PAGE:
Come on Pande dont rain on my parade.
- 8,987 Posts. Joined 10/2009
- Location: Hendertucky, Nv.
- Points: 60
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Come on Pande dont rain on my parade.
I'm thinking after 4 years, this is the first time meateater feels safe in reporting it. A smoker doesn't like to tell people he's quit until he's very sure he isn't going to stumble. Been there---Done that. I hesitated to add my name to this thread, because I still love the smell of a cigarette, after 2 1/2 years. I quit many times before, but never for longer than two months. The "lol want a cookie?" thing is really a great help!
OOOPS, meateater, I didn't see your answer before I typed this, but I'll stand by my post anyway.
Another quitter here-- of chewing tobacco, though. I've never smoked cigarettes so I can't vouch for which is harder, but I chewed for roughly 25 years. I "quit" several times over the years, once for 11 months, but would always go back to it despite the dental issues I was having. April 13, 2005 was my last dip, and I don't even think about it now.
Cookies for everybody!
I changed 5 years ago too. I had to use some reverse psychology to do it however. A good customer told me a 'truism' - "You do not 'quit' smoking. Because quitting means nothing will take it's place, and you will feel that void in your life and resume your habit. What you need to do is to change. Change from being a smoker to becoming a non-smoker. You effect change in your life by substituting a bad habit with a good habit. All you need to do now is decide what you like and don't like about smoking and make that change."
So, that's what I did. I first had to determine what I liked about smoking and what I didn't like. I liked the draw on the cigarette, the inhaling, the exhaling, but only when I felt well. More and more it bothered me, my lungs feeling raw, sometimes it hurt. What I did not like about it was the dependency (I would drive 10 miles to get a pack of cigarettes vs. running low and forcing to ration them, and running out was inconceivable) and the smoker's cough, always clearing my throat, disappearing at games or movies or functions to 'go have a cig'. So, I had to come up with a plan of action that would force me to change. What cigarettes did I like? Full Flavor. They could be throat rippers, didn't matter as long as you got your money's worth. OK, so take baby steps. Buy a carton of lights, see what ya think. Well, tasted like crap, but semi-ok. Next month make the commitment to change again. Ultra lights. YUK! Of course, and I knew this beforehand, the body will adjust. Second month doing the ultra lights and they were like sucking on straws. So the third month.. pick up the pace. Now, go outside and have two instead of one. Every time. I was ingesting more smoke, but I was paying for it. More and more coughing. Hacking. Almost throwing up at times. Then do three instead of one. Now we're getting somewhere! I'd set the date when to change - in about a month, Christmas Day. Why? The other leg of my plan. Forced incentive. This is when GPS's started coming out. The second year and prices dropped from $900 to $500.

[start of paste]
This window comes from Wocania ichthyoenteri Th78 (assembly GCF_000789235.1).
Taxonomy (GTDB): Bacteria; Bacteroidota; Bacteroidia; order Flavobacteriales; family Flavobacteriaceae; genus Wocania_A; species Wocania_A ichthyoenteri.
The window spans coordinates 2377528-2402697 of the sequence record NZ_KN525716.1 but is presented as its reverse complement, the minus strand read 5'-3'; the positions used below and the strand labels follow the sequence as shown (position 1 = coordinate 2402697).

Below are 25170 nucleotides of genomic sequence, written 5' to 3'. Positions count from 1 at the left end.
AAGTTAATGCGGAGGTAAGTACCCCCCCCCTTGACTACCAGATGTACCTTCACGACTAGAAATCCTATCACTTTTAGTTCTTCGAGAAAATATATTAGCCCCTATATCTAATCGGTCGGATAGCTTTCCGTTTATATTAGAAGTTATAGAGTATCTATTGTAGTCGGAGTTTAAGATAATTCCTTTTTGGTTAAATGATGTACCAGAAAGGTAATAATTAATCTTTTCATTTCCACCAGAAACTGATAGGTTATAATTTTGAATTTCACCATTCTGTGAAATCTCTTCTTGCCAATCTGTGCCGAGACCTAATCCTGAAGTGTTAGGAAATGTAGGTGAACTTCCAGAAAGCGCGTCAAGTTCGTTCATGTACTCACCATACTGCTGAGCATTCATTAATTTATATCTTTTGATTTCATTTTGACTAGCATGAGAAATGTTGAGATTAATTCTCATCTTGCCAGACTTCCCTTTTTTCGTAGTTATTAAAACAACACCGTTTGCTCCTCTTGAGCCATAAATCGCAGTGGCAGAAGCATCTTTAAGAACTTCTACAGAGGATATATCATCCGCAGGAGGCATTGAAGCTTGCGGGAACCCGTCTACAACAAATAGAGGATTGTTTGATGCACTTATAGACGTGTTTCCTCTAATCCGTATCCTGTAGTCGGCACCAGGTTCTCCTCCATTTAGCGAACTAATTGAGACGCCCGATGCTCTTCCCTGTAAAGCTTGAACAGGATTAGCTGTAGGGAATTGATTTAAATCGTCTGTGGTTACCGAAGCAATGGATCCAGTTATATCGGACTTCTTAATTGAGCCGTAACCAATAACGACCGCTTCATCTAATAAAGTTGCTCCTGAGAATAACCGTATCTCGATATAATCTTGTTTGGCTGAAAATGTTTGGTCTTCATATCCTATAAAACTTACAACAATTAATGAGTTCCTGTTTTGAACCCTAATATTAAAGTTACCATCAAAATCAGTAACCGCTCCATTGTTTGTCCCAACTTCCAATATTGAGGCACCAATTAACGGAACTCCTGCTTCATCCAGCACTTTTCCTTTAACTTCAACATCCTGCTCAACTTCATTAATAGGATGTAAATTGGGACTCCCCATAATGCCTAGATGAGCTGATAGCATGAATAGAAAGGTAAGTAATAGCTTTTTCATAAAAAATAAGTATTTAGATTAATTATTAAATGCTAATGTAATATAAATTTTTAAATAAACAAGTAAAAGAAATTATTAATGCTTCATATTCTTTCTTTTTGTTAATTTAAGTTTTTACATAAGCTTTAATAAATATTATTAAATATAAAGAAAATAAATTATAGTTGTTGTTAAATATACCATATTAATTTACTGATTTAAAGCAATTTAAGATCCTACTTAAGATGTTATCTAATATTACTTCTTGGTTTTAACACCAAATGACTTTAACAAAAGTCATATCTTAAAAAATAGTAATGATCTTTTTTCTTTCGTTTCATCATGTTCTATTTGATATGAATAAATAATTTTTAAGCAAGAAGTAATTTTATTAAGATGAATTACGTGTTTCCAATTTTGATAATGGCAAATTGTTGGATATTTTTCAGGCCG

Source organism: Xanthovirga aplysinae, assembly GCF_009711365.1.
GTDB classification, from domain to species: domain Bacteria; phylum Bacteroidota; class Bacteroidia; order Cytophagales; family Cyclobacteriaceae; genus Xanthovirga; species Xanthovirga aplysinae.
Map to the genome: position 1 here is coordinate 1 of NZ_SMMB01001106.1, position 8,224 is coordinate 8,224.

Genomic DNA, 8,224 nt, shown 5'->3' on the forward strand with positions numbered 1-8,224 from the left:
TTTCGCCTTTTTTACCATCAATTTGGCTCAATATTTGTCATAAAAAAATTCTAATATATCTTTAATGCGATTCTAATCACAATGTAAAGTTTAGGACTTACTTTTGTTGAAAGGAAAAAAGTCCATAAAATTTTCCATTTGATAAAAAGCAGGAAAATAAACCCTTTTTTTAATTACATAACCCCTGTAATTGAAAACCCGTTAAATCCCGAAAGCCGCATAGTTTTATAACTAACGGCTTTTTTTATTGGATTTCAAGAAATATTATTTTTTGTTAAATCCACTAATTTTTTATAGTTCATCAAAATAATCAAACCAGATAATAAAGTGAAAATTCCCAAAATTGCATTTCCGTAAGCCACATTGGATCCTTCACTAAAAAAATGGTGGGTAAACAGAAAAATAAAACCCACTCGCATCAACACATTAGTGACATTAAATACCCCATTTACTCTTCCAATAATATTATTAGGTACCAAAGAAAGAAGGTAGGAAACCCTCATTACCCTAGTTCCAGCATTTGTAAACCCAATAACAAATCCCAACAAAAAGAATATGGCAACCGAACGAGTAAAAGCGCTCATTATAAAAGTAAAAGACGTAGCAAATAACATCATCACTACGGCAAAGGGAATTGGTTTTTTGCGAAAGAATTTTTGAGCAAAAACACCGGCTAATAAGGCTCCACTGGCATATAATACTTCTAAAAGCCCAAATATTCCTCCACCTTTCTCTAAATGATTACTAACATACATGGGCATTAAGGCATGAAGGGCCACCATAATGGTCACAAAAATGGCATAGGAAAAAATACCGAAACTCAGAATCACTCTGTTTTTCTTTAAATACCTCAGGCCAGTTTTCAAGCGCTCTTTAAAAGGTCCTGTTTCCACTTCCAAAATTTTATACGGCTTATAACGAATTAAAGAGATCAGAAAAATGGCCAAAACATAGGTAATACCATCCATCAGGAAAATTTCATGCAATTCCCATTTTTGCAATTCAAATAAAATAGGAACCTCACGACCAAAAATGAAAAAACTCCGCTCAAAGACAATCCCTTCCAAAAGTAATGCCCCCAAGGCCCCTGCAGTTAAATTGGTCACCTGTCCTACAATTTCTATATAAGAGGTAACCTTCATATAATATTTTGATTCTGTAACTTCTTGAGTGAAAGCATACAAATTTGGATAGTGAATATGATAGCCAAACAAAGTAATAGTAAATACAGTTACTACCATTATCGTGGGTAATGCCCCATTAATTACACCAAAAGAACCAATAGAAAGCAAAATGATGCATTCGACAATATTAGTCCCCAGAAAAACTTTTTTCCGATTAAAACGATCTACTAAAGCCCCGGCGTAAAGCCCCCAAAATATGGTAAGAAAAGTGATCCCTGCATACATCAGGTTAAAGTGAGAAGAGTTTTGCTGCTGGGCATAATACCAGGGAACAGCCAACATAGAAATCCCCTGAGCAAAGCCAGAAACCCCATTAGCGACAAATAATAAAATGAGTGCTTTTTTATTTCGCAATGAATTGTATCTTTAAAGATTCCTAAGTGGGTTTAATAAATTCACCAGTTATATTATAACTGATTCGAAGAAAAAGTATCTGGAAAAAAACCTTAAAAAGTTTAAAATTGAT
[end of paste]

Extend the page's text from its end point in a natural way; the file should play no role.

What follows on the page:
Now, we have many doctor and cancer bills, strapped tight as always. Inconceivable to spend more than $50 for Christmas. But.. we're talking a life-changing event here. Big challenge, big risk. So I resurrect my store card and buy a GPS on credit - $550 including case, screen protectors and 2 year service plan, and give it to my wife on Christmas day, right in front of my two sons who could never believe I could ever stop smoking. But, I was determined to replace smoking with non-smoking and a financial commitment was the final kicker. The GPS was $50 a month at 0% interest for a year, my smoking cost $85 - $100 a month. I was committed, both to my sons and my wife. Plus, as a caveat, I'd asked for bags and bags of sugar - free candies for Christmas as I was diabetic. At 11:15am 12/25/2005 I went outside at my son's house and smoked my last cigarette, my oldest loudly complaining that we still had one more present to unwrap way in back... it was the GPS that no one knew about. I told him it was necessary. Came back in, told the wife that I was changing from a smoker to a non-smoker, in front of the family threw away my cigarettes and lighters and explained how we would afford this giguntous gift! Of course no one believed me. I started eating those sugar-free candies and all I felt was relief! I didn't want to go back to smoking - I was ready to puke smoking so much! And have been a non-smoker ever since.
Congratulations on 4 years! I kick myself everyday and tell myself how much I hate cigarettes, especially knowing the consequences of dealing with these chemically altered things! I quit for 19 months but went through a stressful period and started back 2 years ago. I had previously smoked for 30 or so years before quiting the first time. I know in my 19 months of freedom I felt a heck of a lot better! Your post may just get me in the right frame of mind to give'em up! Thanks